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Comcast Details Net Management Moves

Comcast Corp. (Nasdaq: CMCSA, CMCSK) submitted a series of filings with the Federal Communications Commission (FCC) last Friday that describe the MSO's new "protocol agnostic" network management platform it intends to migrate to by year's end, as well as additional info about the existing system that plunged the MSO into hot water in the first place.

Comcast filed the documents after the FCC published an order on Sept. 20 that calls on the operator to stop throttling peer-to-peer (P2P) traffic and halt its "discriminatory network management practices." The FCC gave Comcast 30 days to disclose its current practices, provide a compliance plan on how it will stop those practices by the end of the year, and give greater detail about the network management system that will replace the one that's in place now. (See FCC Puts Comcast on the Clock .)

Comcast is asking the Court of Appeals for the D.C. Circuit to reverse the order, but, nonetheless, has agreed to comply with the FCC's request for information. (See Comcast Strikes Back .)

Deployment benchmarks
In addition to a previously announced commitment to transition its entire broadband network to a "protocol agnostic" network management system by the end of the year, Comcast also outlined several other "benchmarks" it expects to meet before then.

Among them, the MSO said it will have completed the installation of PacketCable Multimedia (PCMM) and Internet Protocol Detail Record (IPDR) servers by Oct. 15. By then, it will have also have begun to install "Congestion Management Fairshare" servers from Sandvine Inc. . (See Sandvine Unveils FairShare and Comcast Deploys Sandvine.) [Ed note: More details about these network elements follow further down.]

By Nov. 15, Comcast will have begun commercial "cutovers" to the new system on a market-by-market basis. Once the network-side gear is in place, Comcast will then install software updates on customer cable modems in those given areas and disable the company's current congestion management system.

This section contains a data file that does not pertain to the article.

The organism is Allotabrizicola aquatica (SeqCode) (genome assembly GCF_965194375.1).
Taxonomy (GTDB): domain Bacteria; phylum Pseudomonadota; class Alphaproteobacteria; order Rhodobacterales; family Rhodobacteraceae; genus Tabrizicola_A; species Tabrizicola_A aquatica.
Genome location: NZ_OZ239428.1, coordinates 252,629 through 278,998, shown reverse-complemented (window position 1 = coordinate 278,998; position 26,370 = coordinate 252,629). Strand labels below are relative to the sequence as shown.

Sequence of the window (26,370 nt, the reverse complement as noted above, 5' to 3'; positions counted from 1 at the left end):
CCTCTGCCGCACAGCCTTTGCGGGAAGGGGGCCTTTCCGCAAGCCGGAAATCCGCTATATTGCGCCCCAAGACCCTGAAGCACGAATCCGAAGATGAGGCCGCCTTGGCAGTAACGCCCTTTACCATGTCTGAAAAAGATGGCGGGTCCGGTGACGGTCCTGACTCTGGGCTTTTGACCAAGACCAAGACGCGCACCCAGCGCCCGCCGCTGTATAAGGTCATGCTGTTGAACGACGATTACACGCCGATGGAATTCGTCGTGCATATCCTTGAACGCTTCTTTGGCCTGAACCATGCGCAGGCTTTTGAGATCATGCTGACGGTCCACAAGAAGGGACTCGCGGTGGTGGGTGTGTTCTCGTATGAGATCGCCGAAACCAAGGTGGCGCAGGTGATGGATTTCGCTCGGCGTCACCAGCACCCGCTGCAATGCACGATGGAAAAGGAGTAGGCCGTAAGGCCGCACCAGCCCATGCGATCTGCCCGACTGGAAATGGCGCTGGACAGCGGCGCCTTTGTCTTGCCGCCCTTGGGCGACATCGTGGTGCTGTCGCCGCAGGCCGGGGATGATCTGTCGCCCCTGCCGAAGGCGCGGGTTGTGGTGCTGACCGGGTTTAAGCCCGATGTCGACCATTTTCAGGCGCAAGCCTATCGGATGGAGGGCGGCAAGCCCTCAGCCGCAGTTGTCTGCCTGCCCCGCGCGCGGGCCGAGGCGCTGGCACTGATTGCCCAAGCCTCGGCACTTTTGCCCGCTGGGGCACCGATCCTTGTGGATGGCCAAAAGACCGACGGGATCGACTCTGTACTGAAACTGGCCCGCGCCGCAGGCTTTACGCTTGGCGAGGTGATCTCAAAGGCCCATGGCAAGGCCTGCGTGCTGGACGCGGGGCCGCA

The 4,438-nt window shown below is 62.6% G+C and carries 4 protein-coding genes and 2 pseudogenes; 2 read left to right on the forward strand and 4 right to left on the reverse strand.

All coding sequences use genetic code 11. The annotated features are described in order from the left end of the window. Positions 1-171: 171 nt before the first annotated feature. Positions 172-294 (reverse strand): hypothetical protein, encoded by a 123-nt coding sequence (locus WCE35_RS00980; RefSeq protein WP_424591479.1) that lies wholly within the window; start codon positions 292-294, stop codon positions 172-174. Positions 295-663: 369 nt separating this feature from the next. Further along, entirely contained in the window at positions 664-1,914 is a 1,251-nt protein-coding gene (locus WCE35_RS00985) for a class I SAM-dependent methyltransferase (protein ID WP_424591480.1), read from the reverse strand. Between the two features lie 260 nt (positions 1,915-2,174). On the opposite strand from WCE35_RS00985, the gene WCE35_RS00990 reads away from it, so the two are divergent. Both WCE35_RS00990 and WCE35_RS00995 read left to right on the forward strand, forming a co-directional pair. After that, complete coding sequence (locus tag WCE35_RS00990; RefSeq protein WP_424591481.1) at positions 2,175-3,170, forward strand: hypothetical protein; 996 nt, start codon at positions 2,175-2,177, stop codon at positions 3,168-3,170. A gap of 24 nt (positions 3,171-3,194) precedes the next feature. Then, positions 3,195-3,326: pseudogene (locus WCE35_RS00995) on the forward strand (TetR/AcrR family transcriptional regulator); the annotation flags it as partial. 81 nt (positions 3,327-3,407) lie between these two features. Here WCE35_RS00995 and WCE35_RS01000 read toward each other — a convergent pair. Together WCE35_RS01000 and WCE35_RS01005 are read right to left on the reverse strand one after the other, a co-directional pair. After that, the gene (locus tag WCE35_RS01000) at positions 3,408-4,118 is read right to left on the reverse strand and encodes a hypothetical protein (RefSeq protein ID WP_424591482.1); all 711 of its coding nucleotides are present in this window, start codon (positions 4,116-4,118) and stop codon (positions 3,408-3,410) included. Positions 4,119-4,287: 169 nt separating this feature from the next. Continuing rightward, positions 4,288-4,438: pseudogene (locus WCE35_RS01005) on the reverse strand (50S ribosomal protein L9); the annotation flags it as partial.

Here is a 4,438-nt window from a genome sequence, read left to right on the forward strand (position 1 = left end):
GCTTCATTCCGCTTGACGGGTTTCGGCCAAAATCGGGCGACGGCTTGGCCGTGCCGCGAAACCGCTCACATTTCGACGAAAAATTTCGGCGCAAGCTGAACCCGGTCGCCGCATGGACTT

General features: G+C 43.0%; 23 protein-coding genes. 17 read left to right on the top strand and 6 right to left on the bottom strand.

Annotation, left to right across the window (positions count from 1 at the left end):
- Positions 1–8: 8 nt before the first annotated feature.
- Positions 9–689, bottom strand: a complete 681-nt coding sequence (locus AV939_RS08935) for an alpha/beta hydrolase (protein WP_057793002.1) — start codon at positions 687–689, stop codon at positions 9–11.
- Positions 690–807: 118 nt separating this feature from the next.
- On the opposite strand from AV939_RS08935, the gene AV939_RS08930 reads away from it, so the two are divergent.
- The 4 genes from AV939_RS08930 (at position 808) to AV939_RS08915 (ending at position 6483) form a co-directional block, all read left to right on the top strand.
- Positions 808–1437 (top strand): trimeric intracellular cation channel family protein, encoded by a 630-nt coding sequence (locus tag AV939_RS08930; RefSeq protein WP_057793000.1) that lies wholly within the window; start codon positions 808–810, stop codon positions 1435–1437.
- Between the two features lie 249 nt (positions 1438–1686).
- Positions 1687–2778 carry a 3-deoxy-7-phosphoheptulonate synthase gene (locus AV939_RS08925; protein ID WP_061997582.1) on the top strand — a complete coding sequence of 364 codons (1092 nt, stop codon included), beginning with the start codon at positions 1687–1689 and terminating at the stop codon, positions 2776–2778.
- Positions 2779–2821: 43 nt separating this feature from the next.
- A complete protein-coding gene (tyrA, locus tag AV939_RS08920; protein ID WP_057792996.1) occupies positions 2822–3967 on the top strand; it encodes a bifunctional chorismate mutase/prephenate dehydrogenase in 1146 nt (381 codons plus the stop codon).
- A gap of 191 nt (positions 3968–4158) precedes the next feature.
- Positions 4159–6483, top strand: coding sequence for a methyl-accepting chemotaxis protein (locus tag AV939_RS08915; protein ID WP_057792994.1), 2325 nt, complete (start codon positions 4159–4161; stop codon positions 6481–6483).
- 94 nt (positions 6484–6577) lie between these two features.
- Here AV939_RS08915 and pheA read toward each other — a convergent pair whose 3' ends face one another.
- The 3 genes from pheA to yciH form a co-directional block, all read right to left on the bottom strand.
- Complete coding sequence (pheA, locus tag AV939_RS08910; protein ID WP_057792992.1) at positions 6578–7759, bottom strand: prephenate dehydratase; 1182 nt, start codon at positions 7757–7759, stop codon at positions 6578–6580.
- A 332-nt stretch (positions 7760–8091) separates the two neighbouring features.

Comcast said it will send emails to customers at least two weeks before the new system is commercially deployed in a given market. Comcast did not say where the cutovers will occur first, but the MSO is already conducting technical trials of the new system in Chambersburg, Pa.; Warrenton, Va.; Lake City and East Orange, Fla.; and Colorado Springs, Colo. (See Comcast Ready to Test New Traffic Cop.)

Comcast indicated it expects to report to the FCC by Jan. 5, 2009, that it has discontinued its "protocol-specific" congestion management practices across the board in favor of the new platform.

The new system
In a separate filing, Comcast detailed the "protocol agnostic" system that's set to replace the existing one, which singles out how some upstream P2P traffic is managed and delayed. (See Comcast Defends P2P Management .) And it sounds pretty much like the MSO has previously described it -- that some customers could be slowed down temporarily if they are gobbling up an exorbitant amount of capacity, regardless of what type of application they may be using. (See Comcast CTO: Manage People, Not Protocols.)

In the first step, new network software will continuously monitor aggregate traffic usage data for individual segments on the MSO's high-speed Internet network. If overall upstream or downstream usage on a particular segment breaches a predetermined level, the software then determines which customers are using a "disproportionate share of the bandwidth." If the software further discovers that certain subscribers are the source of high volumes of network traffic during a given "period of minutes," traffic for those customers "temporarily will be assigned a lower priority status."

Comcast had earlier confirmed that customers who are subject to this policy could experience slower speeds in the range of 10 to 20 minutes, or until the state of congestion clears up. But that's just a rough guide. (See Sandvine: We're Fine .) However, traffic won't be delayed at all if the system ultimately determines that the particular network segment is not experiencing congestion.